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Kips Bay designers' show house 2015: Newly renovated and still swank

At the 43rd Kips Bay Decorator Show House,

At the 43rd Kips Bay Decorator Show House, a formal dining room by Mark D. Spikes Interiors on May 11, 2015. Credit: Bruce Gilbert

The Beaux-Arts-style Arthur Sachs Mansion in Manhattan's Lenox Hill neighborhood plays host to this year's Kips Bay Boys and Girls Club Decorator Showhouse. A traditional swank characterizes the decorating, which suits the newly renovated six-floor, 9,600-square-foot architectural masterpiece, which is on the market and faces Andy Warhol's longtime landmark home.

The showstopping, deep burgundy octagonal foyer by Jamie Drake, Manhattan designer-to-the-stars, sets a sophisticated tone found in even the smallest spaces. Make sure to visit the intimate lounge connecting the kitchen to the back stairs, for instance. There, Manhattan designer Bennett Leifer, who spent part of his childhood in Great Neck, captures attention with a hand-painted Japanese garden-scene wallpaper on a patinated gold background.

Here are some other highlights from the show, held for the 43rd year.

On high

"Going Up 4 to 6" is the title of Manhattan and San Francisco design firm PAULA+MARTHA's space, more a whimsical at-home art gallery than a traditional room expected to be seen in a decorator show house -- two stairways and two landings. At the very top hang spiral aluminum sculptures by French artist Jacques Jarrige. Looking through them to the wall leading from the fifth floor to the sixth are abstract black-and-white paintings by American artist Al Held. Other sights in the vertically oriented location include illuminated sculptures by artist Jeff Zimmerman, collages on voile and Plexiglas by artist Robert Greene, a photograph by Roman Scialom and an 1860 French stone sphinx.

DIY TIP: The tops of staircases are often overlooked in the home, says New York-based designer Paula Caravelli. Instead of hanging the Held works at eye level as a viewer ascends the stairs, Caravelli placed them high to meet the eye from the top landing. When looking at sprucing up such an area in the home, ask, "What are you looking at straight across?" to find inspiration, she suggests.

Water, water

Another unusual arena for art can be found in Port Chester, N.Y., designer Peter Sinnott IV's fourth-floor bathroom. Past the gray, charcoal and white hexagonal tiles on the floor and honed Carrara on the walls is the shower area, where a sculpture hangs. The piece, by Seattle artist Katy Stone, is a steel bar relief painted blue to look like streaming water. "It's really meant for a living room or a dining room but not a bathroom," says Sinnott, principal, senior designer and creative director of Home Works.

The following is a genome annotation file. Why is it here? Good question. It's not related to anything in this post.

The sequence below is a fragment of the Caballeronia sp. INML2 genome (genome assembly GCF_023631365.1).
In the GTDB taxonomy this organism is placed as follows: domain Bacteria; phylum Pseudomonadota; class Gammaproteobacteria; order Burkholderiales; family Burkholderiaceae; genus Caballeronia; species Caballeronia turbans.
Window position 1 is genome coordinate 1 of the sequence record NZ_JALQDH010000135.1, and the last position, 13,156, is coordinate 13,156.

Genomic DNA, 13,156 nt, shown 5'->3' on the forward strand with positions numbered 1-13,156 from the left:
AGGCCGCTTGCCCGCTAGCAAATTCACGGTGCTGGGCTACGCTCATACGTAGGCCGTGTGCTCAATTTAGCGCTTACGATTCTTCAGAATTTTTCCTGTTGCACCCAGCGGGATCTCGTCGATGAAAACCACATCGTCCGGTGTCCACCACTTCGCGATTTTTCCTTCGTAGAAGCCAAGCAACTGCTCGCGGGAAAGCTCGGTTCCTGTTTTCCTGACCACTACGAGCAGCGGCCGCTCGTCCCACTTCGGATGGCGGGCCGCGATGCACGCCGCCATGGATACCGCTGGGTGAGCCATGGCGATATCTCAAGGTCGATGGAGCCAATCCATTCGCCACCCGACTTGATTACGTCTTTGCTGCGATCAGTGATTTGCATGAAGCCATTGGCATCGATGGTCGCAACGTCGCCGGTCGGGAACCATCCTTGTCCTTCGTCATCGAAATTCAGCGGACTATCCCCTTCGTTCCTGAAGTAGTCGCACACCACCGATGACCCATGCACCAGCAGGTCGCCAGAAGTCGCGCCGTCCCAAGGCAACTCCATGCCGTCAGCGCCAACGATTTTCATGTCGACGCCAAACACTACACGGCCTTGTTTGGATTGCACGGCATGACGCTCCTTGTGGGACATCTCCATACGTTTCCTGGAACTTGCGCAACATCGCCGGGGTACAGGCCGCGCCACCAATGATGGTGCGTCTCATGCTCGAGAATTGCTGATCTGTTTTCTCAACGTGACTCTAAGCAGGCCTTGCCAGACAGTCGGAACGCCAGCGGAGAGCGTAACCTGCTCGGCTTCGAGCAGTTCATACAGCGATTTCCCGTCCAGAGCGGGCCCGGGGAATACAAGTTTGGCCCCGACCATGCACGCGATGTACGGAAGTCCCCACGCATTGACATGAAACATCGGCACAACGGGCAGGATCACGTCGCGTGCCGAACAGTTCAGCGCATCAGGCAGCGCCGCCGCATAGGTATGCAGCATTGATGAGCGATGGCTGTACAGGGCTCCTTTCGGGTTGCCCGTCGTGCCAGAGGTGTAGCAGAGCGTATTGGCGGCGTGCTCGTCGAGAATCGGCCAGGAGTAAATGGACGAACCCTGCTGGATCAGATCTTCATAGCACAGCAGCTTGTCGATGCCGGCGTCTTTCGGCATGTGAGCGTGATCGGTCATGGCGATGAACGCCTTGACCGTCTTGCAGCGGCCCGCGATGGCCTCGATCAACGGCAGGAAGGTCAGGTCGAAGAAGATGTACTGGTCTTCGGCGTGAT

DIY TIP: Often bathrooms, like kitchens, are the most-used rooms in a home. When finding art to display, "it definitely has to mean something to you," Sinnott says. Stay away from tapestries, silks and delicate works that might be damaged by the conditions in the room. Look instead for pieces made of resin, steel or stone. "There are some indoor-outdoor sculptures that are fun," he says.

Old is new

Manhattan decorator Charles Pavarini's room, "Midnight Manhattan Lounge," is a textured expanse of sensual materials. Pewter-leafed travertine mosaic tile covers the fireplace mantel in the main room, where eye shadow combined with blue paint give the strie walls a shimmer that changes with the light. Here, the drapery is shagreen-embossed leather with metal beaded pleating. Off to the side is a dry bar with a cut-glass mirrored wall and a convex mirror that lights up with energy efficient OLED technology.

DIY TIP: The bar is in what used to be a closet, a transformation that Pavarini says is attainable in many homes. "It adds to the function of a room," he says. Make sure there are no remnants of the closet door and casings, he adds.

WHAT: The 43rd Annual Kips Bay Boys and Girls Club Decorator Showhouse 2015, a benefit for the Kips Bay Boys and Girls Club

WHEN | WHERE: 11 a.m. to 5 p.m. Monday through Saturday, until 8 p.m. Tuesdays and Thursdays, and noon to 5 p.m. Sundays, through June 11, at The Arthur Sachs Mansion, 58 E. 66th St., Manhattan

INFO: $35, which includes journal; children under 6 (including infants) and pets not admitted; no entry a half-hour before closing; 718-893-8600, ext. 245,

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